Hans Florine: The New Nose Record, Risk and Going Sub Two Hours
The man with more ascents of El Capitan than anyone else in history writes about watching Alex Honnold and Tommy Caldwell’s new speed record, whether he thinks they’ll break the two-hour mark, and the risks involved in speed climbing the Big Stone.
In October last year while on top of a building in Budapest, I got a text from Jim Reynolds and Brad Gobright. They reported that they had nailed the Nose record! 2 hours 19 minutes 44 seconds. I was honored that they let me be among the first to know. Sad both that I couldn’t watch them do it, and of course that my “reign” was at an end.
There are many sub-specialties in climbing, but I’ve always thought that the ability to cover many pitches of vertical, roped climbing was something that was not just terribly fun to me, but something that everyone would want to do—whatever their ability level was. Meaning it would be super fun to go for a 30 pitch day of 5.9 climbing, a 30 pitch day of 5.11 climbing, etc. What more perfect place to do this sort of climbing than Yosemite?
When I climbed the Nose with Tommy Caldwell 15 years ago in 4 hours 31 minutes, Tommy never said that it was not fun. He just said he was more interested in pursuing other things in the near future. When Tommy and Alex covered tons of terrain on the Fitz Roy Traverse, that was a natural application of this type of climbing. I told Alex way back in 2013 that I would be psyched to see him and Tommy give it a go on the Nose. But I think Alex wanted to respect the record that he and I set together for a bit. He also, like Tommy, had other pursuits in mind at the time. Plus Tommy needed a multi-year persuasion strategy to convince him it would be fun.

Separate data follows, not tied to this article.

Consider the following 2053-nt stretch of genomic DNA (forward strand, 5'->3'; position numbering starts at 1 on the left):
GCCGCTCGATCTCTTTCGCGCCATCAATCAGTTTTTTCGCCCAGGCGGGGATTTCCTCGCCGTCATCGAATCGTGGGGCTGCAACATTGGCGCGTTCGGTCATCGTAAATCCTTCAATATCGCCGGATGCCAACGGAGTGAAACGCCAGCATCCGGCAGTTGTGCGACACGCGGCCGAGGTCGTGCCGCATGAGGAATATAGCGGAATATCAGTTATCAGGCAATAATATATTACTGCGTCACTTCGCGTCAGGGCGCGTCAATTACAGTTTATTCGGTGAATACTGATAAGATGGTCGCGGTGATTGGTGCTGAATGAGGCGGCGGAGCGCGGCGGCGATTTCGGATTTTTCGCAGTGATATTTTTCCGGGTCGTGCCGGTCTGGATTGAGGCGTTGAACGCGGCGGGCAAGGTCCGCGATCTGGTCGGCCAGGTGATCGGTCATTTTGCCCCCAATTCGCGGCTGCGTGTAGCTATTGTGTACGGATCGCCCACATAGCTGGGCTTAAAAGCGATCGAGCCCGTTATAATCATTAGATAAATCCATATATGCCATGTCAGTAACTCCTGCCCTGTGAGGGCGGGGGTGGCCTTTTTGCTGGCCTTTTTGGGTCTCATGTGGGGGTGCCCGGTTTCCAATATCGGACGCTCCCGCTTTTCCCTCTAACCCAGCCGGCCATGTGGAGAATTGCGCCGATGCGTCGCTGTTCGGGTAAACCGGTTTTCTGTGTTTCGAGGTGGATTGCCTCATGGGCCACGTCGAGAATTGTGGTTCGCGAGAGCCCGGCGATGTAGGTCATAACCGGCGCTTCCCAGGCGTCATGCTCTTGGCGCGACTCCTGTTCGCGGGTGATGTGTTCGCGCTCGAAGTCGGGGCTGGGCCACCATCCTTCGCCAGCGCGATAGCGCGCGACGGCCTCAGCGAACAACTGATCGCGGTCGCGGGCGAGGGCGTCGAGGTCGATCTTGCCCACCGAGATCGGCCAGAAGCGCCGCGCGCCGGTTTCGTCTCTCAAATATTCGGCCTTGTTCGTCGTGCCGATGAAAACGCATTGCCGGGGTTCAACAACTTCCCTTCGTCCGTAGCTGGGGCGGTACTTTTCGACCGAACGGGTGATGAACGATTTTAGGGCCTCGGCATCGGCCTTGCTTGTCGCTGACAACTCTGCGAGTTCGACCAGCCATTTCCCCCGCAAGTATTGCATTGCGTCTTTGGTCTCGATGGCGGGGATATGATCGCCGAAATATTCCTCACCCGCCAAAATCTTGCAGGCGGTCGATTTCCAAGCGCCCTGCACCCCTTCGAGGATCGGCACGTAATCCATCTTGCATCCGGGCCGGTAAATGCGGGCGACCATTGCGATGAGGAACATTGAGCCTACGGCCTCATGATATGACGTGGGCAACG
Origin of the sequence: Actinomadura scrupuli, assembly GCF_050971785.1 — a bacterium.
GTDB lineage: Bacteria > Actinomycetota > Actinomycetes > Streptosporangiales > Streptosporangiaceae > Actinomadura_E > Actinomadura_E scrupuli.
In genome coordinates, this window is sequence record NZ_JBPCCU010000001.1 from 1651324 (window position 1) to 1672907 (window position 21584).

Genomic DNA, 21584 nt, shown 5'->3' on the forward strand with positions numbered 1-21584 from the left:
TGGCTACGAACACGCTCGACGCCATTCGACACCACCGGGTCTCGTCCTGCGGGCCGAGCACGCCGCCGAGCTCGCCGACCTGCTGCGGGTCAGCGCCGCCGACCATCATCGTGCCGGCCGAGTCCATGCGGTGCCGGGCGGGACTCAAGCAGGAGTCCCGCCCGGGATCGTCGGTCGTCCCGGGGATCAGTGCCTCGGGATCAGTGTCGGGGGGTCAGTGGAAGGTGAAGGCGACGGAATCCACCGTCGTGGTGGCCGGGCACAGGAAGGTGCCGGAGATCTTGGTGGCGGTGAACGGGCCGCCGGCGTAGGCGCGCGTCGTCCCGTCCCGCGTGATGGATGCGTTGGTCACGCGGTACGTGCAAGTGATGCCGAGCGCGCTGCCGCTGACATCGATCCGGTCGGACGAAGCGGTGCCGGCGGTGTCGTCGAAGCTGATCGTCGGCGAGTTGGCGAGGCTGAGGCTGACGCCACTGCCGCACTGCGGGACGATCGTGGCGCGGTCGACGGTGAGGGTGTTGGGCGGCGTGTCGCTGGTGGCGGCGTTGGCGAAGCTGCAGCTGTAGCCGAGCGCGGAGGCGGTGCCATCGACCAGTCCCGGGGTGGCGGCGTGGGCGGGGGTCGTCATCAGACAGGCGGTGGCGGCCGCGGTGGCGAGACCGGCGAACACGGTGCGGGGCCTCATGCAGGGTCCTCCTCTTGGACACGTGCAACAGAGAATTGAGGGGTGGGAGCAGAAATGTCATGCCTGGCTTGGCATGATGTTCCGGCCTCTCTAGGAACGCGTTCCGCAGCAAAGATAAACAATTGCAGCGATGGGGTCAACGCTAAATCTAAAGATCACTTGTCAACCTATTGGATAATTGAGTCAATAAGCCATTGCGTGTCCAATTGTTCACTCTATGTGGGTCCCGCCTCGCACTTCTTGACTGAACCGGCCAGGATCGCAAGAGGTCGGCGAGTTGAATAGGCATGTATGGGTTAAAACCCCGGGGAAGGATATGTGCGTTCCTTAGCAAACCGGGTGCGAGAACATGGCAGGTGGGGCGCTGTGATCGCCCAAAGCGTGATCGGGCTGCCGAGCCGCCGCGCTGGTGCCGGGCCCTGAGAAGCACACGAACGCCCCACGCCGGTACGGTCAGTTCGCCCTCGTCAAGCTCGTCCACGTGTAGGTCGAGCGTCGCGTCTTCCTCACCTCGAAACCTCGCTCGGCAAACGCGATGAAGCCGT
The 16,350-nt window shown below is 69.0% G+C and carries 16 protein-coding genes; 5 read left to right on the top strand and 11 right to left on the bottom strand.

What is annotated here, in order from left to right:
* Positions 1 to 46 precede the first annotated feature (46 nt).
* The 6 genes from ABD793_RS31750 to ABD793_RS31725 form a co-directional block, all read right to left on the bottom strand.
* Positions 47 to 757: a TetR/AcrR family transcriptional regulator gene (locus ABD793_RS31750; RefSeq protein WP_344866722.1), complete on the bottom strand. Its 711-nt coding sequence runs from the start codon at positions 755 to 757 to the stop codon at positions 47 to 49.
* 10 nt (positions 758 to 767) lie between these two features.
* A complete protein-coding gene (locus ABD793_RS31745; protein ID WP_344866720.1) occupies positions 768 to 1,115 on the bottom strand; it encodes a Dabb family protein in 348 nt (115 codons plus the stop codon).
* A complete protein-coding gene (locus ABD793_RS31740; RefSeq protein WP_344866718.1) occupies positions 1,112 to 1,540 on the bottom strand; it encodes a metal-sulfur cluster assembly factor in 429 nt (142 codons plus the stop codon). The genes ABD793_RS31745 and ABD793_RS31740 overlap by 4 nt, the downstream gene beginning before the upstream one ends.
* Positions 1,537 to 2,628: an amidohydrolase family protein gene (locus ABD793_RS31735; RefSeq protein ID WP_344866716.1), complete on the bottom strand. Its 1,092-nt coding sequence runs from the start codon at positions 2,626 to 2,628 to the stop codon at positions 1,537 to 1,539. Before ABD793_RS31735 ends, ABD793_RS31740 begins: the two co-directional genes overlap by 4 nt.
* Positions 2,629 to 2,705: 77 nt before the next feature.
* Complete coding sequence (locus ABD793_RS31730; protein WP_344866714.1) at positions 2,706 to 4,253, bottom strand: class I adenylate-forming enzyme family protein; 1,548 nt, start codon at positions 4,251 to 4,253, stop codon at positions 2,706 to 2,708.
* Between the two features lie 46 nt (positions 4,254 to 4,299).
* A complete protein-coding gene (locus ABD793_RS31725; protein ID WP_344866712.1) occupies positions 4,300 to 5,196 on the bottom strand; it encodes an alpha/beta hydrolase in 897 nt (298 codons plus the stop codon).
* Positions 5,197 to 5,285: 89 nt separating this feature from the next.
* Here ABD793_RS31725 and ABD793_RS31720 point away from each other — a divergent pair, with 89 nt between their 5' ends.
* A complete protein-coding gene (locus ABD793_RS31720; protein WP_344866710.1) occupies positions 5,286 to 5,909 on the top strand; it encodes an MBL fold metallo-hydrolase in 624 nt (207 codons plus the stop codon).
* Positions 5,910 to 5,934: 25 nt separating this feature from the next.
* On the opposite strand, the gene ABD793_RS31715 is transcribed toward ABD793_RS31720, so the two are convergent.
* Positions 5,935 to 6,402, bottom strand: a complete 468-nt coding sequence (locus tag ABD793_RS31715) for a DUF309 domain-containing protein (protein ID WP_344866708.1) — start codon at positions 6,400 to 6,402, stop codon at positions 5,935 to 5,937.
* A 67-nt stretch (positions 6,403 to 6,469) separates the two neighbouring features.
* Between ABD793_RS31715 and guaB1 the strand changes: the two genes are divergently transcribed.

When Alex and Tommy started taking practice runs a month ago, I talked with Alex and requested that he do me the favor of letting me know when they had a good shot at the record so that I could come watch. (Funny thing: In the past 28 years, I’ve never gotten to see others attempt the speed record in person.) Monday, May 28, I got the call from Alex that Tommy and he had done it in 2 hours 25 minutes that morning, and that it looked good for them to get the record on a Wednesday morning attempt. I called around to a number of people and asked if someone wanted to cart a disabled old climber up to the meadow to spectate. My good friends Dale Wu and Banning Lyon were game.
We woke up at 1:30 am, Wednesday, May 30, to leave Lafayette at 2:10 am. We arrived in Yosemite at 5:15 am—in time to catch Tommy, Alex, Brad and Jim in the meadow en route to the base. It was super fun getting to chat with them before they headed out and later catching them after the descent.
While they climbed I watched their splits to see how they were doing. To the Grey Bands they took 62 minutes. When I went with Alex for the 2:23 record in 2012 it took us 72 minutes to get to that point. So I figured, if there were no mess ups, they would get the record. Apparently there were a few foibles up higher on the route where they lost a little time, but not enough that they were thwarted.
I have a close enough relationship that I can haze Alex a bit so I pointed out that Tommy shaved 10 minutes off my first half while Alex only shaved about four minutes off our second-half time. Alas, there are more complications in methods on that half to put all the “blame” on Alex —but he can take it, so I gave it to him, all in good fun.
In general, watching the two of them on the route, they seemed pretty fluid and had a good rhythm. I’ve always felt of myself and observed of others that smooth equals faster.